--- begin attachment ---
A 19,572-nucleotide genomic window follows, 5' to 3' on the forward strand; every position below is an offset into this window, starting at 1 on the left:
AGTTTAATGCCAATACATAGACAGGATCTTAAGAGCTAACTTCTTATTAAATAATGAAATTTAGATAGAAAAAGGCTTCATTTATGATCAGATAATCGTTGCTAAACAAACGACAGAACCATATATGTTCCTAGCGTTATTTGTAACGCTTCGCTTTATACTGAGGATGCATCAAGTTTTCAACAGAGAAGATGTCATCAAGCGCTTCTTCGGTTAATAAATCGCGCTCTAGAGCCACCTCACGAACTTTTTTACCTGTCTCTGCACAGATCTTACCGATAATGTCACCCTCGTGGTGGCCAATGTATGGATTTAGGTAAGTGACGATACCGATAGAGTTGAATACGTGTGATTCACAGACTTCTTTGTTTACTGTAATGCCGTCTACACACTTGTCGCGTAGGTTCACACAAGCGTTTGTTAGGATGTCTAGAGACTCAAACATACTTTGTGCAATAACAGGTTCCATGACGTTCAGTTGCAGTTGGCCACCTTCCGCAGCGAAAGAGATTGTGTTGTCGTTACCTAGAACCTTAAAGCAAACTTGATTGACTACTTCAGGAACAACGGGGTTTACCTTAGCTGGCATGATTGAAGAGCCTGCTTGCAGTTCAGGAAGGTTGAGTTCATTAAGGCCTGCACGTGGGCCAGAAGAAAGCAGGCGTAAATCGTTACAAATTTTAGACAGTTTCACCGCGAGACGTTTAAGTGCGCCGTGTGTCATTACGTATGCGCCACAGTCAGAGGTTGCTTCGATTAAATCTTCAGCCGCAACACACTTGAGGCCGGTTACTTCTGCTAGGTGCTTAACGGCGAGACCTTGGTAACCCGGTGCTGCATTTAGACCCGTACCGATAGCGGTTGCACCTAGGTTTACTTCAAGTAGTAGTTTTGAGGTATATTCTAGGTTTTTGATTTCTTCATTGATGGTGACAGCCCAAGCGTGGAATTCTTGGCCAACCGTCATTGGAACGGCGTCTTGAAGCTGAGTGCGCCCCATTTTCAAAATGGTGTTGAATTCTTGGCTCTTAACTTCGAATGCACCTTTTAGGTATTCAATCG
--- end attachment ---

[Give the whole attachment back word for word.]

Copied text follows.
A 19,572-nucleotide genomic window follows, 5' to 3' on the forward strand; every position below is an offset into this window, starting at 1 on the left:
AGTTTAATGCCAATACATAGACAGGATCTTAAGAGCTAACTTCTTATTAAATAATGAAATTTAGATAGAAAAAGGCTTCATTTATGATCAGATAATCGTTGCTAAACAAACGACAGAACCATATATGTTCCTAGCGTTATTTGTAACGCTTCGCTTTATACTGAGGATGCATCAAGTTTTCAACAGAGAAGATGTCATCAAGCGCTTCTTCGGTTAATAAATCGCGCTCTAGAGCCACCTCACGAACTTTTTTACCTGTCTCTGCACAGATCTTACCGATAATGTCACCCTCGTGGTGGCCAATGTATGGATTTAGGTAAGTGACGATACCGATAGAGTTGAATACGTGTGATTCACAGACTTCTTTGTTTACTGTAATGCCGTCTACACACTTGTCGCGTAGGTTCACACAAGCGTTTGTTAGGATGTCTAGAGACTCAAACATACTTTGTGCAATAACAGGTTCCATGACGTTCAGTTGCAGTTGGCCACCTTCCGCAGCGAAAGAGATTGTGTTGTCGTTACCTAGAACCTTAAAGCAAACTTGATTGACTACTTCAGGAACAACGGGGTTTACCTTAGCTGGCATGATTGAAGAGCCTGCTTGCAGTTCAGGAAGGTTGAGTTCATTAAGGCCTGCACGTGGGCCAGAAGAAAGCAGGCGTAAATCGTTACAAATTTTAGACAGTTTCACCGCGAGACGTTTAAGTGCGCCGTGTGTCATTACGTATGCGCCACAGTCAGAGGTTGCTTCGATTAAATCTTCAGCCGCAACACACTTGAGGCCGGTTACTTCTGCTAGGTGCTTAACGGCGAGACCTTGGTAACCCGGTGCTGCATTTAGACCCGTACCGATAGCGGTTGCACCTAGGTTTACTTCAAGTAGTAGTTTTGAGGTATATTCTAGGTTTTTGATTTCTTCATTGATGGTGACAGCCCAAGCGTGGAATTCTTGGCCAACCGTCATTGGAACGGCGTCTTGAAGCTGAGTGCGCCCCATTTTCAAAATGGTGTTGAATTCTTGGCTCTTAACTTCGAATGCACCTTTTAGGTATTCAATCG